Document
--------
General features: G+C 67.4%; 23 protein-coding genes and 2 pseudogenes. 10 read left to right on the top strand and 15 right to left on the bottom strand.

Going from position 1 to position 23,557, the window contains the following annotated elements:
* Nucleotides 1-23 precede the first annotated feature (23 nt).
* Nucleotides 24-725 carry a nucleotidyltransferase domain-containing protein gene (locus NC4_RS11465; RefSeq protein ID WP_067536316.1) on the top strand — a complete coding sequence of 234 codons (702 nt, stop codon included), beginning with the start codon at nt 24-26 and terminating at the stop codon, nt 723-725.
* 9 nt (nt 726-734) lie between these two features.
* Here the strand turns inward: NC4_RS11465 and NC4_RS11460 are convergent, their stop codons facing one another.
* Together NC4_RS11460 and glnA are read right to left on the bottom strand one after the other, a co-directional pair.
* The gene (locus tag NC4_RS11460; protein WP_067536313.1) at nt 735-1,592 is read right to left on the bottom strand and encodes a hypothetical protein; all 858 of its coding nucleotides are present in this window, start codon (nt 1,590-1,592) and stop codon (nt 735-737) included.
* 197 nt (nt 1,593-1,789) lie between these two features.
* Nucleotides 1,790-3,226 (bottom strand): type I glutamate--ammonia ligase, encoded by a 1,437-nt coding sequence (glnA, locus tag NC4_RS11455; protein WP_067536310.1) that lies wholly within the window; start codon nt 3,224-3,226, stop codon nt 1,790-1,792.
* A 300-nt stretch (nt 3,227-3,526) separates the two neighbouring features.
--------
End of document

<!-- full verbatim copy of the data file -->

General features: G+C 67.4%; 23 protein-coding genes and 2 pseudogenes. 10 read left to right on the top strand and 15 right to left on the bottom strand.

Going from position 1 to position 23,557, the window contains the following annotated elements:
* Nucleotides 1-23 precede the first annotated feature (23 nt).
* Nucleotides 24-725 carry a nucleotidyltransferase domain-containing protein gene (locus NC4_RS11465; RefSeq protein ID WP_067536316.1) on the top strand — a complete coding sequence of 234 codons (702 nt, stop codon included), beginning with the start codon at nt 24-26 and terminating at the stop codon, nt 723-725.
* 9 nt (nt 726-734) lie between these two features.
* Here the strand turns inward: NC4_RS11465 and NC4_RS11460 are convergent, their stop codons facing one another.
* Together NC4_RS11460 and glnA are read right to left on the bottom strand one after the other, a co-directional pair.
* The gene (locus tag NC4_RS11460; protein WP_067536313.1) at nt 735-1,592 is read right to left on the bottom strand and encodes a hypothetical protein; all 858 of its coding nucleotides are present in this window, start codon (nt 1,590-1,592) and stop codon (nt 735-737) included.
* 197 nt (nt 1,593-1,789) lie between these two features.
* Nucleotides 1,790-3,226 (bottom strand): type I glutamate--ammonia ligase, encoded by a 1,437-nt coding sequence (glnA, locus tag NC4_RS11455; protein WP_067536310.1) that lies wholly within the window; start codon nt 3,224-3,226, stop codon nt 1,790-1,792.
* A 300-nt stretch (nt 3,227-3,526) separates the two neighbouring features.